AU - Cox, Richard S.

AU - Bergin, Colleen J.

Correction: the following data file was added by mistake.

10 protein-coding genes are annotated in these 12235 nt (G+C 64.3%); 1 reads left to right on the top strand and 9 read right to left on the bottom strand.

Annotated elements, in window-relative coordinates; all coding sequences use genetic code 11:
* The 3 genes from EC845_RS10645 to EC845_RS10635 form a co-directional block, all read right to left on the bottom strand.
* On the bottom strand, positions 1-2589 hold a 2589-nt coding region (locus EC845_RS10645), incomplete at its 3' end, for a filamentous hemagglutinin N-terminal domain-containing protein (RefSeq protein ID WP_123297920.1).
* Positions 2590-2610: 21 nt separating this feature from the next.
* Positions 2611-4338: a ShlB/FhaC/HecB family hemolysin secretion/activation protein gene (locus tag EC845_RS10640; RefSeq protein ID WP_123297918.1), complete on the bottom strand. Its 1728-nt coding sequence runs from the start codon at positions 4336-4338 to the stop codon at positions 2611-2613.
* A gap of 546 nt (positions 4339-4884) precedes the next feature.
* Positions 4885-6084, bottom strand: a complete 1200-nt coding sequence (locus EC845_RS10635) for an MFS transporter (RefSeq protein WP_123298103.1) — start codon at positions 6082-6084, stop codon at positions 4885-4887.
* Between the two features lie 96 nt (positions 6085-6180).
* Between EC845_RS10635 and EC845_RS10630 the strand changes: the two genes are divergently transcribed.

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N2 - Purpose: To evaluate how well splenic size predicts the risk of splenic Hodgkin's disease and to assess how accurately splenic dimensions on computerized tomographic scans predict spleen size and involvement by Hodgkin's disease. Methods and Materials: Splenic weights were obtained from laparotomies performed on 897 patients who presented with Hodgkin's disease and were compared with histologic involvement using logistic regression. Splenic dimensions were measured from preoperative computerized tomographic scans in 94 of these patients, and unidimensional splenic measurements [length (L), width (W), thickness (T)] and their products were compared with splenic weight at laparotomy using linear regression. Results: Hodgkin's disease involved 42% of the spleens at laparotomy and 31% of those assessed by computerized tomography. Splenic weight averaged 198 ± 5 g (range 40-2000 g). Weight and involvement were greater with "unfavorable" histologies (mixed cellularity, lymphocyte depletion, and unclassified Hodgkin's disease: 229 ± 12 g; 62.7% involved) than with "favorable" histologies (nodular sclerosing, lymphocyte predominant, and interfollicular Hodgkin's disease: 191 ± 5 g; 37.8% involved). Splenic weight was the strongest independent risk factor correlated with Hodgkin's disease in univariate and multivariate analyses in all patients and the only identifiable univariate risk factor among those with computerized tomographic scans. For most patients, however, splenic weight poorly predicted involvement: The probability of involvement never fell below 20% and exceeded 80% when splenic weight exceeded 270 g with unfavorable histologies or 685 g in favorable histologies. Spleens of average weight had a probability of involvement of 36% with favorable histologies, 70% with unfavorable histologies. Unidimensional measurements of the spleen on computed tomography correlated poorly with splenic weight, but their product correlated well (Correlation coefficients: L: 0,73; W: 0.65; T: 0.78; [0.344485 × L × W × T]: 0.94). Conclusions: Splenic weight is the strongest factor correlating with the risk of splenic involvement by Hodgkin's disease and can be accurately estimated from three-dimensional measurements on computed tomographic scans, but not from unidimensional measurements. However, splenic weight is not a sensitive predictor of involvement of the spleen by Hodgkin's disease. Therefore, treatment approaches to Hodgkin's disease must be based upon intermediate risks of splenic involvement for most clinically staged patients.